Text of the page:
Religion Will Be Dead Before The End Of The Century

by Dr. Charles Sabillon - Date: 2006-12-17 - Word Count: 723 Share This!

All the major religions of the world will have largely ceased to exist, before the twenty-first century is over.

Humanity only started to experience a dash towards prosperity in the nineteenth century and that coincided with a marked decrease in the level of religiousness in most nations of the world. In the following century, progress accelerated and the belief in the divine fell faster.

By the year 2000 only 45% of Americans went regularly to church, while two centuries earlier the entire population systemically visited the house of God. By the beginning of the nineteenth century the whole population of Europe went to church but by the early twenty-first century less than 10% did.

Religion has seen a retreat everywhere and not just in the Western world. In India, the rest of Asia, in Africa, in Latin America, and in the Middle East the share of the population that is deeply committed to Hinduism, Buddhism, Christianity, Islam, and all the other creeds is much lower today than what it was in the past. Living conditions in those countries are still poor, but they are much better than in previous centuries and that has gone hand in hand with a diminished belief in the divine.

Human beings want one basic thing and it is to have a nice and comfortable life, so when they get it, they start to forget about their Gods because the reason that has always driven them to pray, is the desire to obtain a better existence.

The growing prosperity of the past centuries is due to the rapid advance of technology and everything suggests that in the twenty-first century technology will progress even faster. That will obviously translate into a larger satisfaction of people's needs which will make individuals even more indifferent to God.

It is not just the improved living conditions what has conspired against religion. Education has also played a role.

The accelerating growth of technology has been accompanied by an accelerating rate of economic growth and with that has come an expansion of education. As education has moved forward, religion has increasingly gotten pushed away from the lives of people.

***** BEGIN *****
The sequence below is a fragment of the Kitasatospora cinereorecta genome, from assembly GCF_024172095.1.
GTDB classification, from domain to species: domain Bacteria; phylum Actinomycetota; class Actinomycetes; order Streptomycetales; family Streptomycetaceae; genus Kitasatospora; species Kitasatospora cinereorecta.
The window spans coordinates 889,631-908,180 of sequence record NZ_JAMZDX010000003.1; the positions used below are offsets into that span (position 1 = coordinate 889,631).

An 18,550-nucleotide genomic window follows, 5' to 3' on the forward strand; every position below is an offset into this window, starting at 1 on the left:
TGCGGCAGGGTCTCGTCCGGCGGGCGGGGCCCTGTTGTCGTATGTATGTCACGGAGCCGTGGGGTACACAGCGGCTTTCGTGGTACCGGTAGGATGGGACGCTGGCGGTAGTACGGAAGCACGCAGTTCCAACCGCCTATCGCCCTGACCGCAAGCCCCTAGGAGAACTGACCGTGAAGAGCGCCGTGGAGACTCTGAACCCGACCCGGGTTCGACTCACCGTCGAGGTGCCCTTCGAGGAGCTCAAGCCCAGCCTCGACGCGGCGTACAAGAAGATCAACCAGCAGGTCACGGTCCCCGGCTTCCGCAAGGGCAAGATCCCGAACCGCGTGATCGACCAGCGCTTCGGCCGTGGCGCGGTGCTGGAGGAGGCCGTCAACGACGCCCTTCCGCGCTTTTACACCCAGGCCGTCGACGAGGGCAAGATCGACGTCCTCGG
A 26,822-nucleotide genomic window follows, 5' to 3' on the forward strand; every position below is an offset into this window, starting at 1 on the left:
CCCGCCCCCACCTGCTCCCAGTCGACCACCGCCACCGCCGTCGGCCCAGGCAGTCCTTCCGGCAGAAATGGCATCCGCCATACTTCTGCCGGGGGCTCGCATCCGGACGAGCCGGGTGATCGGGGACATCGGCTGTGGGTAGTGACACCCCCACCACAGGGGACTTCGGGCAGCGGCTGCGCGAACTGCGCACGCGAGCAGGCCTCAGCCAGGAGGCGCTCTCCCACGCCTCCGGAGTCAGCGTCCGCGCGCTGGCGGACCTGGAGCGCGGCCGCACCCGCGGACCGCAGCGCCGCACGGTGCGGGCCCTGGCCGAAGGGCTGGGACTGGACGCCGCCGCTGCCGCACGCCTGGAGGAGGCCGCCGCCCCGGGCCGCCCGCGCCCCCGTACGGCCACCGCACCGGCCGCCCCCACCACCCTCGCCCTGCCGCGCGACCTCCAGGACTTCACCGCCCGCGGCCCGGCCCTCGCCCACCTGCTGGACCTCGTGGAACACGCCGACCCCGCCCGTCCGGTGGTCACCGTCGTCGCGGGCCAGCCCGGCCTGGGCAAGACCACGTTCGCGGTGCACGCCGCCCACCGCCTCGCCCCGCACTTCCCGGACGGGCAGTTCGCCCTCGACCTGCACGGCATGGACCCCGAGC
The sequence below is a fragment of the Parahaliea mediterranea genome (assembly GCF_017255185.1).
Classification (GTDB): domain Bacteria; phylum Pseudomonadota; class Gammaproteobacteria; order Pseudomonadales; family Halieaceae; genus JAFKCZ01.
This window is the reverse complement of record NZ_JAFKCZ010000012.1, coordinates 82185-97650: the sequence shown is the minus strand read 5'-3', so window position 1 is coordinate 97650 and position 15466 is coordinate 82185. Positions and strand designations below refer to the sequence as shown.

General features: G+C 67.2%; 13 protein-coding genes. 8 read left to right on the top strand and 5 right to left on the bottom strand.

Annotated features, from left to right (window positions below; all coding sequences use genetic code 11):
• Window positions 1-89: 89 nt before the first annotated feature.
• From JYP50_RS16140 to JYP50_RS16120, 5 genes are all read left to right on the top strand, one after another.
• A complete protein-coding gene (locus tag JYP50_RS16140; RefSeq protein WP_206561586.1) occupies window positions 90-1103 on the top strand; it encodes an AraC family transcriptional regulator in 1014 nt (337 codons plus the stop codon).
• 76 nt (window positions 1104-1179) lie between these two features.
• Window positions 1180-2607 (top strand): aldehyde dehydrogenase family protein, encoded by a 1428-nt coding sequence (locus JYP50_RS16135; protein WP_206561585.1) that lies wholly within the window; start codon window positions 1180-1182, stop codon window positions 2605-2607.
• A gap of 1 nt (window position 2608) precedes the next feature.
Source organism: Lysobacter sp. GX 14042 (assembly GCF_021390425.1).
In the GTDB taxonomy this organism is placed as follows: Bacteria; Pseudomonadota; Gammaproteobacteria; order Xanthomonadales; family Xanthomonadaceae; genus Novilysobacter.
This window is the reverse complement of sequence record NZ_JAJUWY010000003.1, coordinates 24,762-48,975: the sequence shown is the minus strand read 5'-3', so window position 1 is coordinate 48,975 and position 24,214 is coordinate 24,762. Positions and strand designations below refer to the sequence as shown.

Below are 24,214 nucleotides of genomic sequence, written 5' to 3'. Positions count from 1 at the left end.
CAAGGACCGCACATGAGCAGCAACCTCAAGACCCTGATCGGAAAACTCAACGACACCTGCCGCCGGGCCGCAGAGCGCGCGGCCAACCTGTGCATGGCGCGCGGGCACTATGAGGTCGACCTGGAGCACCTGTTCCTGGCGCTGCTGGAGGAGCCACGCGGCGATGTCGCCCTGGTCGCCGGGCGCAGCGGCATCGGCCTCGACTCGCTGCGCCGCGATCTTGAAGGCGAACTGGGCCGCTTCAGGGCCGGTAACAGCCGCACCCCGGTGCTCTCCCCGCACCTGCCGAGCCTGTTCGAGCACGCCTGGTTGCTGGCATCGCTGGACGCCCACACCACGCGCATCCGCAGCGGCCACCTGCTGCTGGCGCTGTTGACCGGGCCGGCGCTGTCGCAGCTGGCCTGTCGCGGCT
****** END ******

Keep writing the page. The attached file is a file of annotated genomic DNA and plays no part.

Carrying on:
Education teaches science and science debunks the bulk of what the creeds of the world assert. On the other hand, the learning system also trains people to reason logically and a logical mind has a hard time coping with the inconsistency of religions.

The rate of economic growth in all the nations of the world has been persistently accelerating during the past centuries and the share of the population that goes to school has systematically expanded. In the eighteenth century the world economy grew by about 0.2% annually, in the nineteenth century by 1.2%, and in the twentieth by 3.0%.

In the year 1800 the percentage of the adult populace of America, Europe, and Asia that obtained a university degree was practically zero. In 1900 it was one percent and by 2000 it was seven percent. The historical trend suggests that the world economy will grow by at least 4.0% per year in the twenty-first century and by 2100 the share that will possess a university diploma will have reached about sixty percent. With those high levels of rationality and knowledge, people will find it impossible to believe in the simplistic ideas that religions peddle.

Three centuries ago the entire population of the Western world believed unconditionally in the Christian religion. Today, only a fourth goes regularly to church. A century from now, the rest of the world will have attained levels of development that are like those of the West today and by then the share of the population from developing countries that is strongly committed to religion will be as low as in the West at present. By the year 2100, living conditions in Western countries will be much higher than right now and when that day arrives, the concept of God in North America and Europe will be just a distant memory.

In a century, the wars and the terrorism of the present, which are largely driven by opposing religious beliefs, will be a thing of the past because by then people will no longer get passionate about God. The world is right now in a similar situation to that of Europe in the seventeenth century, when it was tearing itself apart because of differences between Catholics and Protestants.

We are moving towards a better world.

Related Tags: prosperity, war, science, buddhism, progress, god, christianity, creed, islam, hinduism, catholicism

Charles Sabillon did High School in Texas and has undergraduate degrees in Philosophy, Economics and Law as well as a masters and a doctorate in International Relations. After the PhD, he undertook post-doctoral research in the fields of History, Economics, and Ecology. He has taught Economic History at a university in Switzerland and speaks fluently English, Spanish, French and German.

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